The City of Winnipeg is moving forward on a project aimed at fixing roads and improving safety for cyclists in Osborne Village.
Construction is slated to start next spring or summer but the city is meeting this summer with businesses and property owners who may be impacted by changes.
Changes that will see protected bike lanes installed on River Avenue and Stradbrook Avenue.
“It would be about dang time to do that because that’s going to drive a wedge between people’s relationships with biking on the road versus choosing their car to get just around the neighbourhood here,” said Ryan Kaul, an Osborne Village resident and avid cyclist.
The preliminary design calls for one-way protected bike lanes on River and Stradbrook between Harkness Avenue and Wellington Crescent, with a small stretch of two-way riding on River from Bryce Street to Fort Rouge Park.
Wellington is also slated to get a one-way protected bike lane from River to Stradbrook.
“It makes a huge difference and I’m excited to see this,” said Mark Cohoe, executive director of Bike Winnipeg. “This is a big game changer, a big step forward for the city because it really builds on that connectivity.”
The plan doesn’t yet address the issue of safety and connectivity for cyclists crossing the Osborne Street Bridge to and from the city’s downtown.
The proposed link, a walk-bike bridge over the Assiniboine River between McFadyen Park downtown and Fort Rouge Park in Osborne Village, was referred to the unfunded project list where it remains.
Sherri Rollins, city councillor for Fort Rouge-East Fort Garry, said the walk-bike bridge remains a priority and a plan for her as she seeks re-election in this fall’s municipal election.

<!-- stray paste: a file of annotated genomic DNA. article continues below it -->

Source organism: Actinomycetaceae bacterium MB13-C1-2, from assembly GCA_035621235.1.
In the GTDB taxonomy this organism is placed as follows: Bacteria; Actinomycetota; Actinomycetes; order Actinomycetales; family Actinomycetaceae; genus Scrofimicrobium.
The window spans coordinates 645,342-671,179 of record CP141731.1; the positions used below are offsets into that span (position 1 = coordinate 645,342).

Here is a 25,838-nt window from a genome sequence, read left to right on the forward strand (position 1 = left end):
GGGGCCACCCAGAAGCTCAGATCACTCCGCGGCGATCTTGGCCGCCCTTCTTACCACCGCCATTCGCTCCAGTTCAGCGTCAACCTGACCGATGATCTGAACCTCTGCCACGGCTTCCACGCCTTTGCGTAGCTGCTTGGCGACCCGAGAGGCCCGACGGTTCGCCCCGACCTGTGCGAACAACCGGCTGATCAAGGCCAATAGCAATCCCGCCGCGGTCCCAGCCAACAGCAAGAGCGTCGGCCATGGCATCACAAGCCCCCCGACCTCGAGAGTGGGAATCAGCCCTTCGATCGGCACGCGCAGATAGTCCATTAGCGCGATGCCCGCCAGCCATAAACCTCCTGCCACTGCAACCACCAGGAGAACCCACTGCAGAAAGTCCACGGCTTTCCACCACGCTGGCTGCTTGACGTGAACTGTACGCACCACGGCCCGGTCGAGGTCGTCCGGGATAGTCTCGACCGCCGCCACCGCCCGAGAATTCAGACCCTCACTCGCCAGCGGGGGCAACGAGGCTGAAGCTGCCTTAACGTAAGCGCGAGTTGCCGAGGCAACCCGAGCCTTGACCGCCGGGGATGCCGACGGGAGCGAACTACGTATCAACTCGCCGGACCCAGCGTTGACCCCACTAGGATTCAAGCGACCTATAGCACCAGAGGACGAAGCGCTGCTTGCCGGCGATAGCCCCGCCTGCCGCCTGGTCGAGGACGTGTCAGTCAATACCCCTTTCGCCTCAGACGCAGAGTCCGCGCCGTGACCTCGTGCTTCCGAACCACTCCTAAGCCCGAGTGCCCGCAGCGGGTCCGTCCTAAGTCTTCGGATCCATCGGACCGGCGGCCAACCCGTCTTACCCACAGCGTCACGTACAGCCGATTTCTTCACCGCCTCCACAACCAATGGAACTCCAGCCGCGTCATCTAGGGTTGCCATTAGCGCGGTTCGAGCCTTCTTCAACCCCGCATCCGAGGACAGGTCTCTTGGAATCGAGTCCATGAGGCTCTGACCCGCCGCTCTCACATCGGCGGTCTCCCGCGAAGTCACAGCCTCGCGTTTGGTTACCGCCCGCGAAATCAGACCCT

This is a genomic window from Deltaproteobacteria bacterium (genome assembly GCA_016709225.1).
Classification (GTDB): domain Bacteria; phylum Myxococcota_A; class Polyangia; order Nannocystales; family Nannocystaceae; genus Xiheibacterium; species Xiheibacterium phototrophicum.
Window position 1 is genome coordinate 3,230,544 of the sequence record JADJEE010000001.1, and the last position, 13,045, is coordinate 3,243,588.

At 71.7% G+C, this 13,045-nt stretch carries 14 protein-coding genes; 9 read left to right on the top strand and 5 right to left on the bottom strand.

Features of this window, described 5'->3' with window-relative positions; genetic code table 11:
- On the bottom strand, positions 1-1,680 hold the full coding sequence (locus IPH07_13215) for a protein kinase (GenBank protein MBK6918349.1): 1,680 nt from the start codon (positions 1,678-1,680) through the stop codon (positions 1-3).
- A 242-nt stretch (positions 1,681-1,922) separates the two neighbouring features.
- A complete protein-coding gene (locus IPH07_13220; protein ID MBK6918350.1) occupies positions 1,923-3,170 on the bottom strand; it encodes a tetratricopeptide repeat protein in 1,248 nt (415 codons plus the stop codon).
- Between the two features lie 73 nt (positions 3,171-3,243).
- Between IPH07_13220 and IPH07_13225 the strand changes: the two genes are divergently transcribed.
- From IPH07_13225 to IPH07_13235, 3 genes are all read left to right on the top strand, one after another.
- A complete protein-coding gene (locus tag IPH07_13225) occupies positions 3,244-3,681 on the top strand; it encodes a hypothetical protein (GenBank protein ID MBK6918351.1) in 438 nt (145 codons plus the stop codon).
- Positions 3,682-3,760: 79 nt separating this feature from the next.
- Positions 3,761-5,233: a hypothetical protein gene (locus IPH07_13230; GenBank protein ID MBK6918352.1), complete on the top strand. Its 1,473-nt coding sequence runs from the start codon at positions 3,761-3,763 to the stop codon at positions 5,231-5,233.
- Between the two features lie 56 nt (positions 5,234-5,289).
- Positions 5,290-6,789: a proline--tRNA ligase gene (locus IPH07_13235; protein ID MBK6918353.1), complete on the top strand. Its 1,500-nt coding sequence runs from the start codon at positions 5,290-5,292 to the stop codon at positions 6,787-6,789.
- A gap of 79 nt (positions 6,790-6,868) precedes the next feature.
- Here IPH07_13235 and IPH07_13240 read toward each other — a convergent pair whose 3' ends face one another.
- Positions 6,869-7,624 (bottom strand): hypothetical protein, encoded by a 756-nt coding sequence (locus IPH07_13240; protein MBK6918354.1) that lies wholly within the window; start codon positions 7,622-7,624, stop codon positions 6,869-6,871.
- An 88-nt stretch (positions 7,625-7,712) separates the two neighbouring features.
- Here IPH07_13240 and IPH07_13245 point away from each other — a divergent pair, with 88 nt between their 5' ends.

“The protected bike lanes is exciting but also what’s exciting is that it is really a lead up to a pedestrian cycle bridge that Winnipeggers want,” Rollins said.
The City of Winnipeg anticipates the lanes will have a positive impact but recognizes there will be trade-offs especially when it comes to parking and loading zones. Those are issues the city said it’s working on with area businesses and property owners.
Upcoming meetings with these groups will be held to help officials better understand current parking and loading needs and develop plans to mitigate any issues.
Miguel Gonzalez lives in West Broadway and commutes into Osborne Village for work, usually by bike. He understands the loss of parking might upset some but feels the benefits of protected bike lanes will outweigh any loss of parking.
“I think the commute will just be a lot safer,” Gonzalez said. “A lot more streamlined as well.
“There’s already a lot of traffic in the area with foot traffic, bike traffic – especially in the summer. So I think it’ll just kind of liven up the area a little bit more.”
In addition to making the commute safer, Kaul hopes the road renewal makes his ride smoother.
“The last few years Stradbrook has been rattling bikes to pieces,” Kaul said. “I think myself and my partner have ruined a couple tires and rims.”
The city previously conducted public engagement on the project and said it heard from a wide range of Winnipeggers who expressed overwhelming support and desire for protected bike lanes on River and Stradbrook.
Lindsay Somers, executive director of the Osborne Village Biz, said she’ll be attending a consultation with project planners and local businesses next week to learn more about the project.
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